The sales industry is one of the most stressful industries globally. According to PayScale in 2016, Sales Account Manager was considered the 2nd most stressful occupation, with a whopping 73% of respondents reporting that it was “highly stressful.” It’s safe to say that the PR campaign behind sales jobs needs to change. There’s a way to strike a balance between productivity, and missed opportunities, and it's one that few consultancies or sales teams have been able to do. Hitting targets and winning clients doesn’t have to be a back-breaking, soul-crushing job. In fact, it should be one with many challenges, but a lot of rewards.
Building an effective, productive, and enthusiastic sales team can take time, but there are three things you want to keep in mind:
Productivity and success in sales is relative and needs to be defined at your company. First, make sure that your definition of these things matches with job candidates before they even get hired. Once it gets to quarterly crunch time, turning up the heat doesn’t really work wonders when it comes to performance. Putting constant pressure doesn’t reap a high reward, most likely it will result in poorer performance in the long run. Long hours of grinding might get work done, and incrementally increase the numbers. However, it will stifle the creativity and morale of your team. So, if you want an increase in productivity for your sales team, consider rethinking company processes. Additionally make sure each of your team is equipped with the tools to do the best they can.
There’s a variety of methods and programs available when it comes to sales coaching. It’s important to research which program or coaching consultant would be the best fit for your business and team. You want a program that will make a long-term impact. It should also withstand the test of time, as the needs of buyers or clients are constantly changing. Opt for a program that calls for more one-on-one interaction, even if it's on Zoom. A good program is also one that your senior sales reps can coach to new sales reps. You should have a clear process that your company abides by, but not one that is too rigid. Stick to what has worked, and learn when to abandon principles that clearly don’t work anymore, or don’t apply to a specific type of client.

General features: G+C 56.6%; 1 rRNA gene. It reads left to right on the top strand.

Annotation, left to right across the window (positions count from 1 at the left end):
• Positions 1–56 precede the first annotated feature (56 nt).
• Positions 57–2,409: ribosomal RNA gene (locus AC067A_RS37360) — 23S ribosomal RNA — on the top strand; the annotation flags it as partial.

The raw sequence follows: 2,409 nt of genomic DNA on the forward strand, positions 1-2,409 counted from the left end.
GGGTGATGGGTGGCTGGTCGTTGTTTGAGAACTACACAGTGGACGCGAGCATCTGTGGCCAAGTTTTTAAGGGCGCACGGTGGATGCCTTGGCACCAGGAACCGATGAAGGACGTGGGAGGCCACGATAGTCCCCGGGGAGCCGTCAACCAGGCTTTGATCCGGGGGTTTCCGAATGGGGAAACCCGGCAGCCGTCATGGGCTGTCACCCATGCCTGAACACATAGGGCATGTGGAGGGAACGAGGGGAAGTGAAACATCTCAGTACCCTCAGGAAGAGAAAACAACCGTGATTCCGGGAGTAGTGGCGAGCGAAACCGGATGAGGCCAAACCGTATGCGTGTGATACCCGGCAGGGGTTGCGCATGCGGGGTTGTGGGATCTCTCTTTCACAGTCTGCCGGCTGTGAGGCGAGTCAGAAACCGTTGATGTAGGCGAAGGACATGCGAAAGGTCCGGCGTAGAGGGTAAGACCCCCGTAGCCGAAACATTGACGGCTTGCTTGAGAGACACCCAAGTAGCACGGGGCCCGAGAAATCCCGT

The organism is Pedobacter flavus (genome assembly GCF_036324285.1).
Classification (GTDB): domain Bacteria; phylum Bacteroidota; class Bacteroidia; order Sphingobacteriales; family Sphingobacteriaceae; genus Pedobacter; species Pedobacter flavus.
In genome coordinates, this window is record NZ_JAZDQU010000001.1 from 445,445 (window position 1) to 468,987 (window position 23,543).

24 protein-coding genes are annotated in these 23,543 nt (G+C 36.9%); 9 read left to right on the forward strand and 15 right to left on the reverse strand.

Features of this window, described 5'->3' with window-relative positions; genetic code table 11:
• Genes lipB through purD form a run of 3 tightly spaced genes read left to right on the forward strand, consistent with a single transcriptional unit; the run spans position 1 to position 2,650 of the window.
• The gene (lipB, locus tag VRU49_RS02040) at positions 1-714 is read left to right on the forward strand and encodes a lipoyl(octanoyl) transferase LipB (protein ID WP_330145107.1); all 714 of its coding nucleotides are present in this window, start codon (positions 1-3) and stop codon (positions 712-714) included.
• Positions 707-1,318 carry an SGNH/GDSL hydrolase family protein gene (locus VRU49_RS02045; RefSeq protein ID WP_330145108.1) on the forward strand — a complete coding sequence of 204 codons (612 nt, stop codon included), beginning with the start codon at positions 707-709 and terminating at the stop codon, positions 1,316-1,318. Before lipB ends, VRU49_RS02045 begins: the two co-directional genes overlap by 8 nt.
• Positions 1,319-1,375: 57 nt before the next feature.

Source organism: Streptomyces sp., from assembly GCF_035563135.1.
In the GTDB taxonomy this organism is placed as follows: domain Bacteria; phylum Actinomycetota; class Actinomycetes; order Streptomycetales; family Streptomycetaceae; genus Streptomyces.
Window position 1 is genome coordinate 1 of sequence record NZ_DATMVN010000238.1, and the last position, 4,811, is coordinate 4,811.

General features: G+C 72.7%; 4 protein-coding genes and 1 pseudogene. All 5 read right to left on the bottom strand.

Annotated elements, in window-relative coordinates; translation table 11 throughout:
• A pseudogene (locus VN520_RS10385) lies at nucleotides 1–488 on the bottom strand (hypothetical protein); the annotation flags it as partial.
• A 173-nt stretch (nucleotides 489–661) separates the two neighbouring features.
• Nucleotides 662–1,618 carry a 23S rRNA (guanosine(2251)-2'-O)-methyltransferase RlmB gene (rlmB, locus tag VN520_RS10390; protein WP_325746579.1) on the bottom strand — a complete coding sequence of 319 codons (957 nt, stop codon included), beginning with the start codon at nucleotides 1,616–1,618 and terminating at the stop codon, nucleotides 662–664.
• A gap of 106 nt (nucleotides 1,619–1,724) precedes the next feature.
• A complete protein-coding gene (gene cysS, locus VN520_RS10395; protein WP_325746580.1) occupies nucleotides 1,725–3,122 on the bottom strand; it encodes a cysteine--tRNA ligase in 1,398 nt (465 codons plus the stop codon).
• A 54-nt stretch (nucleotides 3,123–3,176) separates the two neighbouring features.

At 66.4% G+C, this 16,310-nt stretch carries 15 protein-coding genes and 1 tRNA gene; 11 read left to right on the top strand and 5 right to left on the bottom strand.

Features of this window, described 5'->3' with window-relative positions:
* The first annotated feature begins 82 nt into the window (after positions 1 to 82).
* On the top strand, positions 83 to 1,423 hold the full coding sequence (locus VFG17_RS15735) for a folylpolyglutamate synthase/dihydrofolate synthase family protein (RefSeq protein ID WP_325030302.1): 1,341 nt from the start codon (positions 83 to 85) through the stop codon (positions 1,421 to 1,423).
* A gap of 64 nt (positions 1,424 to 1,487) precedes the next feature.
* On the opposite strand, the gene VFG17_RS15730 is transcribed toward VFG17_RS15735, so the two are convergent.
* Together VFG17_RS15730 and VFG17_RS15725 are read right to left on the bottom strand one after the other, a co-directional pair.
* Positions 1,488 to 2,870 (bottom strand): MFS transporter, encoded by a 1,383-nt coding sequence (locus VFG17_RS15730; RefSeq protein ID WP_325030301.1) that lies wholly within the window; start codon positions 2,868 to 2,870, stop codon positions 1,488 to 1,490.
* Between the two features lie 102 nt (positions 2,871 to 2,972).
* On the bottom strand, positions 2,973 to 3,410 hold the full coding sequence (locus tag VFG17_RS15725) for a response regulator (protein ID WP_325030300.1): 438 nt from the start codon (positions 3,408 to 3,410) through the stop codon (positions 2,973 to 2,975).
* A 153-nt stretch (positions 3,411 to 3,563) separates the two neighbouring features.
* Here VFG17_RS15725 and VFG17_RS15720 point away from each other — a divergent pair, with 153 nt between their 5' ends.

Part of why sales can be a stressful job is because of high competition, and a lot of rejection. You might find that some of your reps lose motivation. Often because they can’t close a deal with a lead, or they are super close to closing a deal, but lose to a competitor. Coming off doubtful or lacking enthusiasm puts salespeople at a psychological disadvantage. This always comes through via video, in-person, or on the phone, no matter how much they try to cover it up. Clients won't be won over by someone who doesn’t have confidence in their pitch. Do a weekly or even daily motivation meeting.
Going back to the first point about how your company measures success, make sure to impress upon your team that closing a deal isn’t the only thing to keep track of. Keep track of progress because even those can be markers of success. Even if you made it to the final step before closing, that is vital data that you can still use to inform your future decisions! Affirming or celebrating small wins is a great way to keep the enthusiasm alive. It also motivates your team to learn and get better.
Pitching, networking and is a skill that requires regular refinement, coaching, and scrutiny. Make sure to ease the pressure on your reps. Constantly do an error analysis of what's been working and what hasn’t. Plus make sure to reward hard work and dedication, even if a deal isn’t secured.